The day we shut the compressor off, we have a Last Chance Bonspiel. This was the first year I went to this event at my club... well, wait. I should amend that to say that we haven't always shut off our compressor at the Last Chance. My first year in the club, I did curl on the last night of curling for the year, but it was not the Last Chance. However, now, we shut off the compressor at the Last Chance.
We start the Last Chance by picking teams out of a hat. That's fun - I got to play with people I don't normally play with (including the evening's self-proclaimed photographer, who did an excellent job!). And we played with wacky rules that changed per end - one end only allowed rocks on the center line to score, for example. In years past, ends have been played to diagonal houses - that makes for some potential for interesting collisions.
In between ends, we exercised a great curling tradition:
Broomstacking. Note the crowd in the bar. Broomstacking is the act of stacking the brooms in the house and heading to the bar for a drink. On this day, the drink of choice was whiskey. I will say, my game play after broomstacking was not quite as sharp as my play beforehand. On this day, that didn't matter, though. We were just having a lot of fun. By the way, it is important to note that our aforementioned photographer, Tia, was taking a picture of our house.
After six ends, we called it a match and headed to the bar. Thankfully, I had gotten a ride this day, because there was no way I could have driven home. We had dinner - sure, it was pizza and wings, but we do live in Western New York, so it had to be that.
And then it was time for the ceremony. At the end of every season, we toast to the Compressor Gods, to make sure that our 40+ year old compressor has a nice rest for the summer and comes back to us in the winter, healthy and ready to make ice. It truly is a sad moment for many of us who long to curl all year. And it's sad because we are saying goodbye to friends for the summer.
This year, however, we had a reason to move on. This compressor, and its ancillary supporting components, were being removed two days later and sent to Pittsburgh, to help them in their quest from arena to club curling. We had purchased a brand new unit, and it was being installed the very next week.
After that, it was time to have some fun. Just like at the Olympics after the torch is extinguished, this sad moment signaled our time to party. Our ice is physically divided in half, with two sheets on each side. One half of our ice was used for a hockey game - that's right, people skated on curling ice. That in itself is fun.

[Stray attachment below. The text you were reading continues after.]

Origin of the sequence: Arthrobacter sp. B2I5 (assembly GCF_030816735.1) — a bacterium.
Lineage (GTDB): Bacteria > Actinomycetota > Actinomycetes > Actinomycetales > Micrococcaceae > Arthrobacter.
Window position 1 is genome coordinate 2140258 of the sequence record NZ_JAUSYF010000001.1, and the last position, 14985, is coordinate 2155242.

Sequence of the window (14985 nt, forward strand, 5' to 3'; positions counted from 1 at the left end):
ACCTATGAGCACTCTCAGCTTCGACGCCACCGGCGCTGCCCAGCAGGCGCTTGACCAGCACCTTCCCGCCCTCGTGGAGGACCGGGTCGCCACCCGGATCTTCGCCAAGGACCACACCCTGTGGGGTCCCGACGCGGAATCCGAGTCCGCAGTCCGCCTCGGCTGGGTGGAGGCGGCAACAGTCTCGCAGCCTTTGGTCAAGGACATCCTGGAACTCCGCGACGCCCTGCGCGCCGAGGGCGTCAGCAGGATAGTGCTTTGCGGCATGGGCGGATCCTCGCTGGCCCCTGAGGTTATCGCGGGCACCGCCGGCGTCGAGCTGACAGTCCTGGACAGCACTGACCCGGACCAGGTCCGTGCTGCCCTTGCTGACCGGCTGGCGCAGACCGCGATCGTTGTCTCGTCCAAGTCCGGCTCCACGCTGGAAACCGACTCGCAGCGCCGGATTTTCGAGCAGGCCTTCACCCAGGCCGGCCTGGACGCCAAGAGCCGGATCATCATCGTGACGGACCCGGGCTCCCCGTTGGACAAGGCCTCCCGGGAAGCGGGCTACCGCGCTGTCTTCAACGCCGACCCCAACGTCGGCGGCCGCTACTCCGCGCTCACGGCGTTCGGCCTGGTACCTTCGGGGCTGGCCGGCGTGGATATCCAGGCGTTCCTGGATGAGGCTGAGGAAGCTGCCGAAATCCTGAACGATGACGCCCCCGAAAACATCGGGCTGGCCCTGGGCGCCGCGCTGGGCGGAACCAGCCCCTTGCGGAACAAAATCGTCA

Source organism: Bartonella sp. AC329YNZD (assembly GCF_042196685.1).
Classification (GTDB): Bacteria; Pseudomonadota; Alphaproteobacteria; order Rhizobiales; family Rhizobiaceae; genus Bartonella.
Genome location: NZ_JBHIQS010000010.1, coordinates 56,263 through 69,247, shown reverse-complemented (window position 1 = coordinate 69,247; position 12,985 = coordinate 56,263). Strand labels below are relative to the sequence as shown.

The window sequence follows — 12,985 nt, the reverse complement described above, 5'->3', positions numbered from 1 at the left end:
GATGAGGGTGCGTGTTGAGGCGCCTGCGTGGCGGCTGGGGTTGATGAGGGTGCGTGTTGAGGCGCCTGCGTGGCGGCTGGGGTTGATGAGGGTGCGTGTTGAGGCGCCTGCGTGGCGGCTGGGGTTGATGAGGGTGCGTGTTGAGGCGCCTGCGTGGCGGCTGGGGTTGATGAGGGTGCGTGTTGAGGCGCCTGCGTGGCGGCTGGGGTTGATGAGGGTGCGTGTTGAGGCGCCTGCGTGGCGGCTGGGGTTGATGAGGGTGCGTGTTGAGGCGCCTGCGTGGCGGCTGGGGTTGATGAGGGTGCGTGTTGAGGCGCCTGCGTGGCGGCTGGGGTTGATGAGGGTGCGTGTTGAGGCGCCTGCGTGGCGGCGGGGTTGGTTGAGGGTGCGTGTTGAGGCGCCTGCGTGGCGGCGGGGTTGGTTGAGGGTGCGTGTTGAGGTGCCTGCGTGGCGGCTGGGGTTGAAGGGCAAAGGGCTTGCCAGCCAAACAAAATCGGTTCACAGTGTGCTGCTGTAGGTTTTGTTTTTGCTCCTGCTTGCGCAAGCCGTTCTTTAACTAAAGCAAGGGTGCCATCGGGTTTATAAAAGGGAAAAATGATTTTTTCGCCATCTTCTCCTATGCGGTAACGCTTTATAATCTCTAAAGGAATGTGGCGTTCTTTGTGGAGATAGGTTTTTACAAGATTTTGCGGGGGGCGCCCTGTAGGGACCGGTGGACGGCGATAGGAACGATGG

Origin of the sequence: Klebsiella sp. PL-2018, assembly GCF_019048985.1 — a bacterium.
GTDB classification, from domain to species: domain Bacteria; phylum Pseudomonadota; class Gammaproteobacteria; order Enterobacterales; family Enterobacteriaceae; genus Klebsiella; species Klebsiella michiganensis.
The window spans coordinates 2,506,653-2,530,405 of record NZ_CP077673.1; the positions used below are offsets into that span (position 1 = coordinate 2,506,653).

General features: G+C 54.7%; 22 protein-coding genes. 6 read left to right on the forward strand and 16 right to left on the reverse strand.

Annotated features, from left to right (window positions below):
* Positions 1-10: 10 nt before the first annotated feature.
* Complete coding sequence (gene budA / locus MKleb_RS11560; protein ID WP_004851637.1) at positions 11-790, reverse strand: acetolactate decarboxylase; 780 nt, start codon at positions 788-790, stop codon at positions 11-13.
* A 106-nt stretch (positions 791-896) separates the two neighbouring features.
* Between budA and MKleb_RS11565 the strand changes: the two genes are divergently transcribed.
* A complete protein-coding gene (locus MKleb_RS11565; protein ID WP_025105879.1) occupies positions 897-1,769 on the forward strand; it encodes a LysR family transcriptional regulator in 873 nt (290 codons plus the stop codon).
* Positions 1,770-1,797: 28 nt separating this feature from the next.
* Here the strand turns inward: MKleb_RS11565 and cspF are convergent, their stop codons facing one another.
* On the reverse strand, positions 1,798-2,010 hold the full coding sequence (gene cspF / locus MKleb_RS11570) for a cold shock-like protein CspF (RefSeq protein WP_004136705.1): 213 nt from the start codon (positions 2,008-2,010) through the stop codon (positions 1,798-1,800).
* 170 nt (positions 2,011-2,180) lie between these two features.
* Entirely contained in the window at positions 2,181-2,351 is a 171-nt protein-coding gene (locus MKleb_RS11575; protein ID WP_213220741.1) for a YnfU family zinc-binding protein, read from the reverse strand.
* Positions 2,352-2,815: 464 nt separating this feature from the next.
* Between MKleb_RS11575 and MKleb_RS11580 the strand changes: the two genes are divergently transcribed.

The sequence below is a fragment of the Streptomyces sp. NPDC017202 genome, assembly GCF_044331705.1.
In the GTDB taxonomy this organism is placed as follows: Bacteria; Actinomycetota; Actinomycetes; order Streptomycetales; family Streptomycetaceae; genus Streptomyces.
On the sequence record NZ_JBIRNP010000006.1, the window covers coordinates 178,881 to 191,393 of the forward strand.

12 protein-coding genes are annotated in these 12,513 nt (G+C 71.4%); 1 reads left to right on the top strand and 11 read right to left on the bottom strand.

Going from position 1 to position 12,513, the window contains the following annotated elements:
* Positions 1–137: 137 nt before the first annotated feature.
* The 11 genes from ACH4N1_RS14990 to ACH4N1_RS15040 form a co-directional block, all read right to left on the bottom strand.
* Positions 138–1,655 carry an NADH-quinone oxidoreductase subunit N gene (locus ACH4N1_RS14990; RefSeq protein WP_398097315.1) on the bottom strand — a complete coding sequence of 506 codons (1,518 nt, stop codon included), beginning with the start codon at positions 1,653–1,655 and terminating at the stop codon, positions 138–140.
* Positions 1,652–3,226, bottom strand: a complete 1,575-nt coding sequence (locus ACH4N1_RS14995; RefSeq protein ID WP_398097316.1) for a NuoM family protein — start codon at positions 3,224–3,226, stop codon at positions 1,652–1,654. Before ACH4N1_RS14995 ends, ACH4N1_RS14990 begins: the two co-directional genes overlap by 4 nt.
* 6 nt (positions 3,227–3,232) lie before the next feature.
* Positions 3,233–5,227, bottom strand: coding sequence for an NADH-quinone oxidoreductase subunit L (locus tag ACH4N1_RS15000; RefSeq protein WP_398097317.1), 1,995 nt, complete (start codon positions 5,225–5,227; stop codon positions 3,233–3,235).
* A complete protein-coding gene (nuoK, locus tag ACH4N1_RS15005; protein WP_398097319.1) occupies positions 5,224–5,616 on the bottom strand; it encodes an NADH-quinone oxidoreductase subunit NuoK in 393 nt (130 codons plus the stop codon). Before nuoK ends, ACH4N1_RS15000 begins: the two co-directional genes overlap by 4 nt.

The other half of the ice was dedicated to everything else. Beer kegs, tables, trays, benches - we used anything and everything we could on the ice! Yes, I slid down the ice on a table, and on a beer keg. I used a couple of cookie sheets as skates. Needless to say, this all tore up the ice pretty effectively, but it is a fun way to end the season.
Just because my season on the ice is over, however, does not mean that my season here at American Curler is over. I will be posting several times over the summer - not as frequently as I did since I started this blog in February, but sometimes. I do also maintain a second blog - Tony's Friendly Observations - that has been relatively dormant since I started this blog. I discuss a lot of my other interests there. I haven't discussed curling much there, and I am not about to start, but I might start posting there again.
I hope to find opportunities to curl all summer - anyone who wants to pay my way to San Diego so I curl there is welcome to do so. I will be upgrading some of my equipment - my shoes, my broom, or both - and you'll be along for the ride. I will still be on my club's board, and we have a busy summer ahead. I will take your suggestions as to blog topics. I will be preparing for the next curling season, both as a fan and as a curler. Maybe I'll even try to launch a summer club.
I will definitely be back on the ice next fall. That, you can count on.